From Sandy Hook Elementary in Newtown, Connecticut, you can drive a narrow, two-lane road to Washington Avenue, cross the highway, and arrive about five minutes later at the headquarters of the National Shooting Sports Foundation, the nation’s “other” gun lobby. You’ve likely never heard of the NSSF—they’ve kept a lower public profile than the National Rifle Association, but they’ve been quietly shaping American gun culture for more than half a century. Now, they’ve begun to play a much more influential role in politics.
Every year from 1998 through 2010, the NRA spent at least ten times more than the NSSF on direct lobbying. Today those numbers are converging—the NRA has spent $1.7 million so far in 2013, compared to $1.1 million spent by the NSSF, mostly in efforts to loosen state requirements for concealed carry permits. The NRA still boasts the political muscle to sway the outcome of major legislation, but the big gun lobby’s intervention is conspicuous and subject to ridicule, and an NRA campaign contribution can sometimes become a political liability—in a 2013 PPP poll, 39% of respondents said they would be less likely to vote for a candidate backed by the NRA, whereas only 26% said they’d be more likely to. This April, when Senator Mitch McConnell (the NRA’s single biggest recipient of campaign contributions) used procedural tactics to block an expanded background check bill, NRA Board member Adolphous Busch publicly resigned from the organization, saying the group “clearly places priority on the needs of gun and ammunition manufacturers while disregarding the opinions of [its] 4 million individual members.”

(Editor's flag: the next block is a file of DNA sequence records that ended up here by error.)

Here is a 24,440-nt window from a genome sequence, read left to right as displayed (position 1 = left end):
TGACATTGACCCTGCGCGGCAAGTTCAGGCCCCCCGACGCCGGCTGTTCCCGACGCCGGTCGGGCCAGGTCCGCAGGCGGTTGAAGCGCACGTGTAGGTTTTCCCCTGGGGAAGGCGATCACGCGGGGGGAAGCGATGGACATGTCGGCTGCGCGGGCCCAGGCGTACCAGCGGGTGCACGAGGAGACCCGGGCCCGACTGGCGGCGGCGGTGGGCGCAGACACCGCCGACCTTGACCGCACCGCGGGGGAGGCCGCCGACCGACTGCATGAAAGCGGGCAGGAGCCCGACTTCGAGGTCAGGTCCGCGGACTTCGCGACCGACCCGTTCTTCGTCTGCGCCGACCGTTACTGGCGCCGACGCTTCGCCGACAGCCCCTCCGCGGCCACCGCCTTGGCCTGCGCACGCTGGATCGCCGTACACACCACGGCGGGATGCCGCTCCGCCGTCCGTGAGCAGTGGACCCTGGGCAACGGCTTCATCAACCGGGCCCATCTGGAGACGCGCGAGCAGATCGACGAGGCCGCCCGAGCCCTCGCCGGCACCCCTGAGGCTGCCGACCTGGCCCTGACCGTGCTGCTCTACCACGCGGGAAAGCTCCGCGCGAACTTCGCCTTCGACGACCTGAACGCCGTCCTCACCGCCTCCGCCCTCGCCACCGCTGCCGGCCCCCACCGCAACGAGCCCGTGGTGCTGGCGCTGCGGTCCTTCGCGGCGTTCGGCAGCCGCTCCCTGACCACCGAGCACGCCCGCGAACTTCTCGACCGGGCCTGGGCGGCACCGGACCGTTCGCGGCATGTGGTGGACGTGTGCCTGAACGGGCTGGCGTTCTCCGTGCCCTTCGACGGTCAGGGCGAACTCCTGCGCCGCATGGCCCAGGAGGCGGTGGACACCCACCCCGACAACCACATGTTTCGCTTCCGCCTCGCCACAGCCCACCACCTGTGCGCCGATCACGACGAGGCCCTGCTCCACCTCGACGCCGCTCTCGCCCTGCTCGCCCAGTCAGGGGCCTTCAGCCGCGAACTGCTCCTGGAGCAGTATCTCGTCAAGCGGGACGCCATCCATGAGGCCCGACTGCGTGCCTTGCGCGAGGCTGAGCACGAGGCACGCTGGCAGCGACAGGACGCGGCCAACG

Read more. [Image: Steve Marcus/Las Vegas Sun/Reuters]
Men outnumber women on K Street, but female lobbyists tend to bring in bigger contracts than their male counterparts.
In the face of budget cuts, the Pentagon prepared to cancel some projects, including the RQ-4B Block 30 drone. It told Congress the drone was too costly and problematic. Then the company behind the drone talked to Congress.
Read more. [Image: Chris Kaufman/Associated Press]
Companies and organizations can donate an unlimited amount of money to honor officials, sponsor their conferences, and donate to their pet charities, so long as these donations are reported to the Senate. The Sunlight Foundation analyzed these filings from 2009 and 2010 and found about $50 million in honorary gifts and meeting costs. These donations can all be viewed in the interactive display below by company making the donation or by official being honored.